Gold prices reversed losses on Wednesday, after the US economy was shown to have shrunk more than expected in the first three months of 2014, halting a bout of profit-making in the metal.
The US economy contracted at a faster rate than previously projected in the first quarter, shrinking 2.9% in contrast with initial estimates of a 1% drop. It was the biggest three-month plunge since the economic crisis ended five years ago and also cast doubts about the outlook for a 2% growth in 2014, according to the Wall Street Journal.
“The numbers were dismal. People may now start second guessing the Federal Reserve, although I have to believe they knew the math at their meeting last week,” Peter Hug of Kitco Metals said.
Also, gold approached its second quarterly rise in a row, the longest winning streak since 2011, partly because of escalating violence in Iraq and Ukraine, which triggered the precious metal’s haven appeal. During the first quarter that ended March 31, gold prices jumped on concern that the US economy was slowing down.
“The dollar weakness is keeping gold supported. There is also some safe-haven buying because of Iraq,” Phil Streible of Chicago-based J. O’Brien & Associates told Bloomberg in a phone interview.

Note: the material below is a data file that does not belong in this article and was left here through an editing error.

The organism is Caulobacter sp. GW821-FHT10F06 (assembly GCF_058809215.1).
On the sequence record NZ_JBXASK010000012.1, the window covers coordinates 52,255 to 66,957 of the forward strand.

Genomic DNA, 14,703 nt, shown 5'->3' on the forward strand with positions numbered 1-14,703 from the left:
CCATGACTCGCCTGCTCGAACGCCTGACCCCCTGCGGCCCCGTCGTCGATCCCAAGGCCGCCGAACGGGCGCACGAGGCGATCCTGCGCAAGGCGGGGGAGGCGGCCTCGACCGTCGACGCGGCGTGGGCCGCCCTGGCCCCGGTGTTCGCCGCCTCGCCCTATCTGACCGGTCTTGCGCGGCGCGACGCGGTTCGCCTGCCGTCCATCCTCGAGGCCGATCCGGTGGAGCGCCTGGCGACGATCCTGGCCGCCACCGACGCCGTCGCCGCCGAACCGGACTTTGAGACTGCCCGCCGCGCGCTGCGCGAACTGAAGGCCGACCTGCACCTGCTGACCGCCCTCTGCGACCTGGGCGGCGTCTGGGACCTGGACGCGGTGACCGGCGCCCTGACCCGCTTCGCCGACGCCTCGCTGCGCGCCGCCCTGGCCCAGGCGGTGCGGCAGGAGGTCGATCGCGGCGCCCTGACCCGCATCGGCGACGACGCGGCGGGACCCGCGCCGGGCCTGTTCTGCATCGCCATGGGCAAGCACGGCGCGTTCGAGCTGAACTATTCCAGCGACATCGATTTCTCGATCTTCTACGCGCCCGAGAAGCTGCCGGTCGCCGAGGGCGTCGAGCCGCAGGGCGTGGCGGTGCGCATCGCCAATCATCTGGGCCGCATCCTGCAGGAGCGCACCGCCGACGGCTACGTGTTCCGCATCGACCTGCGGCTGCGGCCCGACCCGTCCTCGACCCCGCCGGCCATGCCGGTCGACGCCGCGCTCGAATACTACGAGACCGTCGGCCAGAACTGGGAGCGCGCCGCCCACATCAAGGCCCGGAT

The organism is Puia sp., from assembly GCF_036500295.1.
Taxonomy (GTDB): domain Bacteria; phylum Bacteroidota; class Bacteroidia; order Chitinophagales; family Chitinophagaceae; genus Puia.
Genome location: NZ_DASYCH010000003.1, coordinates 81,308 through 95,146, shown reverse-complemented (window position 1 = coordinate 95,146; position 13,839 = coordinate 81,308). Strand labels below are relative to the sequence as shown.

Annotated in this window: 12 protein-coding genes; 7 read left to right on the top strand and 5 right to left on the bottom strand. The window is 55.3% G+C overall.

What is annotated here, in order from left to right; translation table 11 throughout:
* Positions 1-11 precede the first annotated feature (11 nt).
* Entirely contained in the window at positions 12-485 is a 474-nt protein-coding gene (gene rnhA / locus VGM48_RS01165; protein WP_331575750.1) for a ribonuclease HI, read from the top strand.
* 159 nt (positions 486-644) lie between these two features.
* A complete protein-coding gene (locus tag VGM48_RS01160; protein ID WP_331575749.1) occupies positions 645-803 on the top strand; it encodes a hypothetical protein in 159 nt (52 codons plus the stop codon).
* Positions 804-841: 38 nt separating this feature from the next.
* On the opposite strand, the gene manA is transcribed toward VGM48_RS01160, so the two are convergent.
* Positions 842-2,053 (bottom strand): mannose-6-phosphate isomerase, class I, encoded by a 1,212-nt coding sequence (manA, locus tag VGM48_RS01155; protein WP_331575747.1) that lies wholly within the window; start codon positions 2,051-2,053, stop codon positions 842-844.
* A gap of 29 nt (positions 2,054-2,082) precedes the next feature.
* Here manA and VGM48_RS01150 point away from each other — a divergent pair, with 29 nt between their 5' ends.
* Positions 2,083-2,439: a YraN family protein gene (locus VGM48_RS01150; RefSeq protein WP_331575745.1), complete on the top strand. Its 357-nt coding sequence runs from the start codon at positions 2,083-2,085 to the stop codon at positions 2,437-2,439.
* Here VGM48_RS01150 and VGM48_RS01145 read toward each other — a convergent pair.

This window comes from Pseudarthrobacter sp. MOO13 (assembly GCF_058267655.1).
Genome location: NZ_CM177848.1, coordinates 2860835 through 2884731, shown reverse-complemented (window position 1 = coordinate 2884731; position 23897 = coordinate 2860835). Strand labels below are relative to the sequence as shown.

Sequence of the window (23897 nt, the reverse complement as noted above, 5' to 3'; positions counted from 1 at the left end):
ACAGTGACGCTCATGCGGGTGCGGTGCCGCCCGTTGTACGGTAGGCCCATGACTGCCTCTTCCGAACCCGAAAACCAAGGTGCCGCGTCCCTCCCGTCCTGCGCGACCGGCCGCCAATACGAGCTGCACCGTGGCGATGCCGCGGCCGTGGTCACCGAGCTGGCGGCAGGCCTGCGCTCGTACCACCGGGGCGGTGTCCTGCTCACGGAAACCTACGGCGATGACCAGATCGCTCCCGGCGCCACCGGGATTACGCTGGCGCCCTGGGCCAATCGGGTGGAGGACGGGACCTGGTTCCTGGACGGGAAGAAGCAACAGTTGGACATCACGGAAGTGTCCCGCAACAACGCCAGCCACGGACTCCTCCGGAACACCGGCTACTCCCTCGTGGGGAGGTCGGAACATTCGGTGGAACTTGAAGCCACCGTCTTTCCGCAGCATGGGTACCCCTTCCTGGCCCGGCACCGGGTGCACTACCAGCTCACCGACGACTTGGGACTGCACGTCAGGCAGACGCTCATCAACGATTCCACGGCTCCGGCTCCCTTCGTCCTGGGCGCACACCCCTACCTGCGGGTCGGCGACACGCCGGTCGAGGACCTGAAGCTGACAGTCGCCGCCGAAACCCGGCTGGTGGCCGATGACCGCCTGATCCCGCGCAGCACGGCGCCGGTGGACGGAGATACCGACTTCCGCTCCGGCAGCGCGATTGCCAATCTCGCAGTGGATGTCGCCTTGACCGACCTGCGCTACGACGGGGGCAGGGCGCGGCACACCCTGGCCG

August-delivery futures added 0.1% to trade at $1,322.60 per ounce as of 1:34 pm on the New York-based Comex. On Tuesday, gold touched $1,326.60, the highest price for a most-active future since April 15.
The metal was down 3.3% last week as policy makers from the Federal Reserve suggested that interest rates will stay around zero percent for quite a while. The central bank cut its bond purchases by an additional $10 billion to $35 billion per month from $85 in 2013.
Data available on the International Monetary Fund’s site showed countries such as Russia, Portugal, Mexico and Kazakhstan boosted their gold reserves in May. Ukraine was among the nations that cut their gold holdings.
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